Matt Patterson

In 1997, Brian Booy of Bristol in the United Kingdom was diagnosed with angina, a chest pain caused by coronary heart disease, and was told he needed triple bypass surgery.

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Unfortunately, he made the grave mistake of getting ill in Great Britain, where government management of the health industry contributes to massive shortages of everything from doctors to hospital beds and vaccines. Mr. Booy waited a year and a half for his life-saving surgery, which he never received; he died of a massive heart attack in January of 1999.

His is just one of the many heartbreaking stories featured in "Shattered Lives: 100 Victims of Government Health Care," by Amy Ridenour and Ryan Balis at The National Center For Public Policy Research. Mr. Booy's case is no anomaly: According to the BBC, Dr. Peter Wilde, clinical director for the Bristol Royal Infirmary's cardiac unit, admitted that same year that "10 patients may have died because they had to wait too long for operations."

Long waits and shortages result from government control of the health sector. There are only so many hospitals, only so many doctors. When government promises that everyone will be treated (ostensibly) gratis, it does not simultaneously conjure more doctors into existence. Instead, doctors face more patients, who are now likely to seek treatment more often because they perceive it to be free. The result is long lines, long waits, substandard care.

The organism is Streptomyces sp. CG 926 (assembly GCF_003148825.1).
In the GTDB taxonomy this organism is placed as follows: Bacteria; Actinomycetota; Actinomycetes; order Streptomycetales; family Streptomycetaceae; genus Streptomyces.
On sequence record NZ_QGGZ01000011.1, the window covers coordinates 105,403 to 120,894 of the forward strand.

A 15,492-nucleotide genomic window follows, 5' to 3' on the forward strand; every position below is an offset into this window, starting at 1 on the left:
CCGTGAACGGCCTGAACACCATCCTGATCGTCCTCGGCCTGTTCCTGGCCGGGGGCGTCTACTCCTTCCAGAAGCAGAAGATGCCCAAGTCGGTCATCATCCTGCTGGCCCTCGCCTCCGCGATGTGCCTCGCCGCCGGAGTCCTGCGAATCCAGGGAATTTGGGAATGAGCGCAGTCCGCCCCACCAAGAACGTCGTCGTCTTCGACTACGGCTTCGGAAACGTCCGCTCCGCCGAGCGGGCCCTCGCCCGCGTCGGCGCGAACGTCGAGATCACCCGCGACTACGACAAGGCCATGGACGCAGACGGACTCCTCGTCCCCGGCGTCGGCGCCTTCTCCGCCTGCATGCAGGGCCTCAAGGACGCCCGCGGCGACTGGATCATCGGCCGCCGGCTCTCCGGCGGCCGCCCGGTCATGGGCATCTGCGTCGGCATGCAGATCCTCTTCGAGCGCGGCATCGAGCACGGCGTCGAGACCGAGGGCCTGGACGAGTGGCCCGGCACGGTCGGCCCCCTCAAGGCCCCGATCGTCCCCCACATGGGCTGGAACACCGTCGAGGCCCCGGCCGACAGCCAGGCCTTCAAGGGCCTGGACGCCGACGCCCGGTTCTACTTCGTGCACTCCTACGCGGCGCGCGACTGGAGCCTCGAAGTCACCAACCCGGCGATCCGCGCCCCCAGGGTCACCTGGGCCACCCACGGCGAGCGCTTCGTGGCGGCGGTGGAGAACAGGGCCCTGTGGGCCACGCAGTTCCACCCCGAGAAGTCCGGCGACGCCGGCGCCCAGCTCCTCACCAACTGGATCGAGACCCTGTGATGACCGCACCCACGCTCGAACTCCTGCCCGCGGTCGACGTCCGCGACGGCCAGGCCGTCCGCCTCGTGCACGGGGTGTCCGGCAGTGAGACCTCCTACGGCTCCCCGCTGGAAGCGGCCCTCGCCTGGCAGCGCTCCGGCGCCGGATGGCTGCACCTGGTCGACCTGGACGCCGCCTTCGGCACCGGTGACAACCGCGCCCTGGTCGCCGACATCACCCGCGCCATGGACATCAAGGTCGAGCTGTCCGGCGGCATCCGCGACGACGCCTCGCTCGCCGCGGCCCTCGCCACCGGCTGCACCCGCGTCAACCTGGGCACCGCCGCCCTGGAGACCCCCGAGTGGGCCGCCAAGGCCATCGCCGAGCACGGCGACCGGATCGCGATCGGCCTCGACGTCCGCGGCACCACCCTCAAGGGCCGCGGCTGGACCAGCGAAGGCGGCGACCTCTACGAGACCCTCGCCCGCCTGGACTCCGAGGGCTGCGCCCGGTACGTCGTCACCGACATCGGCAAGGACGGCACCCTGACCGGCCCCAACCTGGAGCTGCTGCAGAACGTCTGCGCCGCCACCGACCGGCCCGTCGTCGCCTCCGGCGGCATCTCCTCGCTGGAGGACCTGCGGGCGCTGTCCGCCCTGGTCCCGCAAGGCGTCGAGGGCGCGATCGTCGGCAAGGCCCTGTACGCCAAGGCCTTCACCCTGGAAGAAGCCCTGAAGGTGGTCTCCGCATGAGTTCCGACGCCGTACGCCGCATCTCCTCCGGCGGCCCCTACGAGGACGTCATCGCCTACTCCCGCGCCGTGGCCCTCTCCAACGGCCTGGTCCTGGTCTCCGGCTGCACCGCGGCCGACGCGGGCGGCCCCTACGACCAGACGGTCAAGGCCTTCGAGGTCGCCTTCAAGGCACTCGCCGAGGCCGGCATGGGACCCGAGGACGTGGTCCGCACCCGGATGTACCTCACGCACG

But it's worse than that. Not only does the socialization of medicine fail to produce more doctors, it actually shrinks the pool. In our free-market system, being a good doctor can be financially rewarding. This matters, because becoming a good doctor is a long, arduous, expensive proposition. Remove the profit incentive and you are guaranteed to have fewer doctors.

The free market has been good to our doctors: General practitioners in the U.S. have almost twice the average monthly net income as their counterparts in Britain's National Health Service, according to worldsalaries.org. Unfortunately, American doctors see in Britain their future under ObamaCare: increased regulation and taxation coupled with decreased earnings. They are deciding en masse that it may not be worth it: A September 2009 Investor's Business Daily/TIPP poll of practicing physicians found that "hundreds of thousands would think about shutting down their practices or retiring early" if ObamaCare makes it into law.


Matt Patterson

Matt Patterson is senior editor at the Capital Research Center and contributor to Proud to be Right: Voices of the Next Conservative Generation (HarperCollins, 2010). His email is mpatterson.column@gmail.com.